• We’re NOT doing this to ourselves. Myself, I know that I’ve been guilty of that whole “policy analysis by anecdote”, shaking my head at a friend’s purchase of a house she really can’t afford or a relative’s purchase of television so huge it scares (really) my children. My husband and I don’t buy very much, not as much because of a grand plan to provide for our economic security as because we don’t want really want very much, and so it’s easy to look at others’ decisions and raise our eyebrows. But Hacker cites data from Elizabeth Warren that illustrates pretty definitively that the income gains of the past few decades have been eaten up by the rising cost of basic household expenses–housing, health care, transportation, taxes, education, and childcare–not by our expanded expectations.

    And perhaps it’s that last point that can serve as the starting point for implementing Hacker’s three-point plan of “get wise, get mad, get even”. We do need to know what we can do to protect ourselves in the current “fend for oneself” environment–the whole “secure your oxygen mask before helping others” idea. But we can’t stop there. If we’re not responsible for this mess (as I often tell my kids!), we shouldn’t have to clean it all up. We need to agitate and organize, and build the kinds of policy structures that will bring an equitable and adequate measure of economic security to all Americans.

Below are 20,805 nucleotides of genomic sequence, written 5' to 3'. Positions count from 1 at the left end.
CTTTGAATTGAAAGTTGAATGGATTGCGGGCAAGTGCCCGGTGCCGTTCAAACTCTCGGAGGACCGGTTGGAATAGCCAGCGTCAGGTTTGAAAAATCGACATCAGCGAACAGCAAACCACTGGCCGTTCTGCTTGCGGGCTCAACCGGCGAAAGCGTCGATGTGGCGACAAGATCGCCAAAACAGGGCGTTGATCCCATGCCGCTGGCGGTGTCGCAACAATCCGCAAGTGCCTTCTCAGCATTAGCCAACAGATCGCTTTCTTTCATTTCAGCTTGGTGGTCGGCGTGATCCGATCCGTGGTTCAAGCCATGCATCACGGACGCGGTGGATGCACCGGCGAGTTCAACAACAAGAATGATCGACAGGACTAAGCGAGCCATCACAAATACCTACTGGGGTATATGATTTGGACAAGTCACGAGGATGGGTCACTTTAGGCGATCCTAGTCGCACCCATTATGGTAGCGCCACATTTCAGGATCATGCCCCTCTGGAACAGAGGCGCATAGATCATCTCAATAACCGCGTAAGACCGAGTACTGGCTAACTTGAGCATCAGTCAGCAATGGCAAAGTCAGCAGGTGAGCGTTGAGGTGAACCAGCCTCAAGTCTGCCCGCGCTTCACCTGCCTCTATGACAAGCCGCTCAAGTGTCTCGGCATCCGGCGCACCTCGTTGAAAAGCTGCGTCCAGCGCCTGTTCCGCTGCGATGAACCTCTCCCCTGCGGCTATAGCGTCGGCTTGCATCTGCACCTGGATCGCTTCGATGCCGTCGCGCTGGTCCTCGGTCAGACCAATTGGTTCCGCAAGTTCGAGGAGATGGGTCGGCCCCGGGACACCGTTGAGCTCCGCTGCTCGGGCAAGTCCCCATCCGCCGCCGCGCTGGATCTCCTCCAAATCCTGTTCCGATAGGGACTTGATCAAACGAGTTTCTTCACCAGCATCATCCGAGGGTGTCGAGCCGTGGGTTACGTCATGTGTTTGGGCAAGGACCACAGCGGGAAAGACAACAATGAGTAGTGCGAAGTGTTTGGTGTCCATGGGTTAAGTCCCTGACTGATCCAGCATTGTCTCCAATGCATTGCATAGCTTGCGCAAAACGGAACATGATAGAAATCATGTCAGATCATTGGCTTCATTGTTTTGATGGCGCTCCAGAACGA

In other words, let’s call it a problem and then solve it.

  • Economic Insecurity, as seen from the sandbox

    photo credit, manyeyes, via flickr

    So I’ve obviously been thinking a lot lately about economic insecurity.

    And I spend a lot of time at the park with my kids, so I’ve noticed many signs of the impact of this insecurity on young families, like mine.

    And that’s got me thinking about kids and working parents and economic policy and what it would take to build a structure of economic security, and what that would look like from my perch on the edge of the sandbox, listening to kids shout “Mommy, watch me!” in English, Mandarin Chinese, and Spanish.

    I see more fathers at the park these days, and they’re not there spending a day off with their kids–they’re unemployed, or working only part-time, or handing out business cards to other parents, trying to get customers for a remodeling business or website design or software consulting. And I wonder what’s happening to their savings accounts, and to their mental health.

    I hear moms talking about sales and coupons and how to save money, a lot more than I used to. And many “stay-at-home” moms really aren’t, totally. Many families, like my own, are balancing shifts of sorts, with both parents earning and both caring for children, in order to reduce costs and increase income. One mom brings the jewelry that she makes to the park to sell. I get at least 3 invitations a month to some ‘party’ where a mom is trying to earn extra income by selling stamps or housewares or clothing.

    And then there’s the strain. Certainly some of the parents that I see and hear snapping at their children or staring absently into space are comparatively economically secure, but I wonder, especially now, how much of the stress that manifests itself in difficult interactions between parents and kids stems from the underlying pressures of trying to raise those children–the U.S. Department of Agriculture estimates raising a single child to age 18 will cost a middle-income family almost $237,000, or 37% of income per year, in addition to reducing income as one caregiver reduces hours or changes schedules to meet childcare demands.